A small mammal has sabotaged the world's most powerful scientific instrument.
The Large Hadron Collider, a 17-mile superconducting machine designed to smash protons together at close to the speed of light, went offline overnight. Engineers investigating the mishap found the charred remains of a furry creature near a gnawed-through power cable.
"We had electrical problems, and we are pretty sure this was caused by a small animal," says Arnaud Marsollier, head of press for CERN, the organization that runs the $7 billion particle collider in Switzerland. Although they had not conducted a thorough analysis of the remains, Marsollier says they believe the creature was "a weasel, probably." (Update: An official briefing document from CERN indicates the creature may have been a marten.)
The shutdown comes as the LHC was preparing to collect new data on the Higgs Boson, a fundamental particle it discovered in 2012. The Higgs is believed to endow other particles with mass, and it is considered to be a cornerstone of the modern theory of particle physics.
Researchers have seen some hints in recent data that other, yet-undiscovered particles might also be generated inside the LHC. If those other particles exist, they could revolutionize researcher's understanding of everything from the laws of gravity, to quantum mechanics.
Unfortunately, Marsollier says, scientists will have to wait while workers bring the machine back online. Repairs will take a few days, but getting the machine fully ready to smash might take another week or two. "It may be mid-May," he says.
These sorts of mishaps are not unheard of, says Marsollier. The LHC is located outside of Geneva. "We are in the countryside, and of course we have wild animals everywhere." There have been previous incidents, including one in 2009, when a bird is believed to have dropped a baguette onto critical electrical systems.
Nor are the problems exclusive to the LHC: In 2006, raccoons conducted a "coordinated" attack on a particle accelerator in Illinois.
It is unclear whether the animals are trying to stop humanity from unlocking the secrets of the universe.
Of course, small mammals cause problems in all sorts of organizations. Yesterday, a group of children took National Public Radio off the air for over a minute before engineers could restore the broadcast.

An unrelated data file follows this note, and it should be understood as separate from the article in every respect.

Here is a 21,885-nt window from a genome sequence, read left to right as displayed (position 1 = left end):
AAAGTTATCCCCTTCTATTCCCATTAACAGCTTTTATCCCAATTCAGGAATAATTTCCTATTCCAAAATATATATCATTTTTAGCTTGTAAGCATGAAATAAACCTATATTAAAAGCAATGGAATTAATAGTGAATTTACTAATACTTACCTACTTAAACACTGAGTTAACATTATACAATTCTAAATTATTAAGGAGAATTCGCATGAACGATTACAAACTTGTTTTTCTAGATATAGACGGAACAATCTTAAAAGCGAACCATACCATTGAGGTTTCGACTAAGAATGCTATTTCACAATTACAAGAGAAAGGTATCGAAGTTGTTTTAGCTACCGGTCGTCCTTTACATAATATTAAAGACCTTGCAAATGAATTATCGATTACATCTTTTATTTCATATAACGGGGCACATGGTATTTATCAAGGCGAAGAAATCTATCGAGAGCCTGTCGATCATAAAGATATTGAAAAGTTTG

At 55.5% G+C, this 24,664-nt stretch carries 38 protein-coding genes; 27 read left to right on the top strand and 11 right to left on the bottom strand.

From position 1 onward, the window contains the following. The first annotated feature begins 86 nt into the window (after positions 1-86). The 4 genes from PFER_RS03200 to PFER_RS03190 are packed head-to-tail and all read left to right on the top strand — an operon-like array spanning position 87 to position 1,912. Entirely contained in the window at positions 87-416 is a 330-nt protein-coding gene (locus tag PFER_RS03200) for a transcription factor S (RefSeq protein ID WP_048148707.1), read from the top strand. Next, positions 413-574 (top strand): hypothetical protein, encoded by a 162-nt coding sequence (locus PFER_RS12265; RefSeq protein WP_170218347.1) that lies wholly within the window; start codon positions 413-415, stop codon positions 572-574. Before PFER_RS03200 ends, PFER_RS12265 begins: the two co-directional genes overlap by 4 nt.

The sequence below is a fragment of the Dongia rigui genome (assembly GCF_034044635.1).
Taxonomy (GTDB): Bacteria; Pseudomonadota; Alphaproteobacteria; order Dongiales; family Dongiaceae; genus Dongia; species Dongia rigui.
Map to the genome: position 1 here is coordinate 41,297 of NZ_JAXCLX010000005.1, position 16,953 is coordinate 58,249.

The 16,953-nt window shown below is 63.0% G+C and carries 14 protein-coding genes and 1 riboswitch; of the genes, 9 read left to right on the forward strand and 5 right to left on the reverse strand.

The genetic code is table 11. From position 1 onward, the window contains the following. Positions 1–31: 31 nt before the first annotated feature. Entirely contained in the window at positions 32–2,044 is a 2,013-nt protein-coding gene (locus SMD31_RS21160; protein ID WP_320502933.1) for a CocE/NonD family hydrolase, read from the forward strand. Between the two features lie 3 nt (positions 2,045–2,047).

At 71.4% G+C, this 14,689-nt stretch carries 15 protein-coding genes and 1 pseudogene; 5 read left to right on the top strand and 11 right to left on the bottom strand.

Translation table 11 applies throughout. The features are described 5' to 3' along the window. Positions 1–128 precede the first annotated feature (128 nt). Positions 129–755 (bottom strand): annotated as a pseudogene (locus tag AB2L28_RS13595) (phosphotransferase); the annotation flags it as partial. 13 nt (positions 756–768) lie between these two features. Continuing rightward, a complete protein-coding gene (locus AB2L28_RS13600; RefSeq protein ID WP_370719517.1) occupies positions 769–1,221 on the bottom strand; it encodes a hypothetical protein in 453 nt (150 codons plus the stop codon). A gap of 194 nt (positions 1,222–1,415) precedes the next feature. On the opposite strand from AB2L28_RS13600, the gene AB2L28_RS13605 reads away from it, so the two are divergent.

KELLY MCEVERS, HOST:
And now, a story about something small taking down something very, very, very big. The world's largest scientific instrument, the Large Hadron Collider, is an underground concrete ring 17 miles around. NPR's science editor Geoff Brumfiel has visited the site.
GEOFF BRUMFIEL, BYLINE: It's beautiful. It's on the French-Swiss border just outside of Geneva. It's really - rolling fields and pastures. I mean, it's a great place.
AUDIE CORNISH, HOST:
And that's where scientists take tiny particles - smaller than atoms - and send them flying around the ring into each other. From those collisions, they learn more about physics.
BRUMFIEL: Sometime last night, they experienced an electrical problem - a disruption to the electrical systems.
MCEVERS: Which shorted the magnets, and everything came to a stop.
BRUMFIEL: They sent a team out to investigate. And they found a chewed-through cable and what used to be some kind of small, furry mammal near one of the power transformers.
CORNISH: According to CERN, the organization that runs the collider, the culprit was probably a little weasel - no, seriously. This collider has been knocked out by animals before. And it's not the only one.
BRUMFIEL: A few years ago there was an incident where a piece of bread short-circuited a power transformer. They think a bird dropped it in there. A few years before that at a collider in Illinois, they had a raccoon problem. So animals are a recurring problem for scientific progress.
MCEVERS: Maybe it's time to hire Carl the groundskeeper from "Caddyshack."
(SOUNDBITE OF FILM, "CADDYSHACK")
BILL MURRAY: (As Carl Spackler) Hello, Mr. Gopher. Yeah, it's me, Mr. Squirrel. Yeah, hi. I'm just a harmless squirrel, not a plastic explosive or anything - nothing to be worried about. So in the words of Jean Paul Sarte, au revoir, gopher. Transcript provided by NPR, Copyright NPR.